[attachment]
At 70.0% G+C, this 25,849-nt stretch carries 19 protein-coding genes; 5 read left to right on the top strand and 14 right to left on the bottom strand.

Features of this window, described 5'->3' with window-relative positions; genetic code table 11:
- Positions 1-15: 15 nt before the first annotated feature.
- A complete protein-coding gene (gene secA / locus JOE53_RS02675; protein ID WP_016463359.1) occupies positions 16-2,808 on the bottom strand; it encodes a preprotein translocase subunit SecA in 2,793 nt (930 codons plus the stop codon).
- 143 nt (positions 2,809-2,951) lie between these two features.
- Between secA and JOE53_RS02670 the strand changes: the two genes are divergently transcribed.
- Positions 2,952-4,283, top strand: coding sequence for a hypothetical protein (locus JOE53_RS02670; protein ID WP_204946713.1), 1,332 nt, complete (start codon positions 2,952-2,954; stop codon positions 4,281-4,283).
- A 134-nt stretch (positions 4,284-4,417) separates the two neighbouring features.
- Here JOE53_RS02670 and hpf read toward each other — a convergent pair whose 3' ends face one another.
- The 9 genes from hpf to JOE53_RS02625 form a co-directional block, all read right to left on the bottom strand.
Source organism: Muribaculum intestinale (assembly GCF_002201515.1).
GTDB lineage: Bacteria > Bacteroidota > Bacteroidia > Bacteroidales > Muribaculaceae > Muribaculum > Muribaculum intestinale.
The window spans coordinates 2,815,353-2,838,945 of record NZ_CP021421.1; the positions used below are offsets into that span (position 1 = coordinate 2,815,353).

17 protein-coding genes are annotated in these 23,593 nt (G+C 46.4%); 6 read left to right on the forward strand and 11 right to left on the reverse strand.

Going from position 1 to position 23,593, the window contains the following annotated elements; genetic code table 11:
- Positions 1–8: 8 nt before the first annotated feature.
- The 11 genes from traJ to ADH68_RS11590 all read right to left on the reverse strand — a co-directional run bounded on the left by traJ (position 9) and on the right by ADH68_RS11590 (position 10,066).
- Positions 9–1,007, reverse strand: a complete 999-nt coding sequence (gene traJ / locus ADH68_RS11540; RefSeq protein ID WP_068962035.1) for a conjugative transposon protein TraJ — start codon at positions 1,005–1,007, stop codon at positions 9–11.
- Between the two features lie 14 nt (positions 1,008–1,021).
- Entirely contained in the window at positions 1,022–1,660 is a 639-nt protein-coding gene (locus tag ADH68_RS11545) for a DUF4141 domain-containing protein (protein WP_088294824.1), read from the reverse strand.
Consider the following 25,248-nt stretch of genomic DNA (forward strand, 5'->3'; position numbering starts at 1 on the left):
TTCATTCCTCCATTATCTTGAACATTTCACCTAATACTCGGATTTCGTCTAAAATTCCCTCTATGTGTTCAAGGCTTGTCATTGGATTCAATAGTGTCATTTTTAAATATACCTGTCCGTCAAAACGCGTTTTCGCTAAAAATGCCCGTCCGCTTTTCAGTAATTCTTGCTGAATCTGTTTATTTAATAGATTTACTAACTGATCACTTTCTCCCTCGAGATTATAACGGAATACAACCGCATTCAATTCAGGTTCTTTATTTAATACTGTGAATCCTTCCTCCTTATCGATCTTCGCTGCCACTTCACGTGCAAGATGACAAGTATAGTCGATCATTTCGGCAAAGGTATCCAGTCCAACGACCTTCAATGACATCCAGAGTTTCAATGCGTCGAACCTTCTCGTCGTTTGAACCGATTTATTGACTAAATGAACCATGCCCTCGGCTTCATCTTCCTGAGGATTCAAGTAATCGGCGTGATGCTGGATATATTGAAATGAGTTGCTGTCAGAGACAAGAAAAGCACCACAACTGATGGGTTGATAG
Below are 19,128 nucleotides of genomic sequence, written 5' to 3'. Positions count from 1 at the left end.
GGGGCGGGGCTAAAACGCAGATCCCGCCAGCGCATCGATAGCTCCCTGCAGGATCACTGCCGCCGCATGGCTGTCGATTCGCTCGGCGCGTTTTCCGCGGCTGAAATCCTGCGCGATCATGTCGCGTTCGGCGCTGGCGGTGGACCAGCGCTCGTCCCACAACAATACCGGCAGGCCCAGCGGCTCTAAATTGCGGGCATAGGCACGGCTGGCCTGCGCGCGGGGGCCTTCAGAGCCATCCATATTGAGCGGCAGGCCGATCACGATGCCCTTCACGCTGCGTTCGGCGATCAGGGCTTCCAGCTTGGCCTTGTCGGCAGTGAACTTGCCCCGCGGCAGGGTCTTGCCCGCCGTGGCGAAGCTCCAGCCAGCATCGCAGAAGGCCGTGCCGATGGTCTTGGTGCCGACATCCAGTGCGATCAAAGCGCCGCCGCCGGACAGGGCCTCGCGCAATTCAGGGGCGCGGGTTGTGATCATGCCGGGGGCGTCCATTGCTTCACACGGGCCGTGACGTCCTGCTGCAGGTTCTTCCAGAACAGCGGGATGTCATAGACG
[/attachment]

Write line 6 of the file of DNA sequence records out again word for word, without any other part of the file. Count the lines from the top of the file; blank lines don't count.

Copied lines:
- Between secA and JOE53_RS02670 the strand changes: the two genes are divergently transcribed.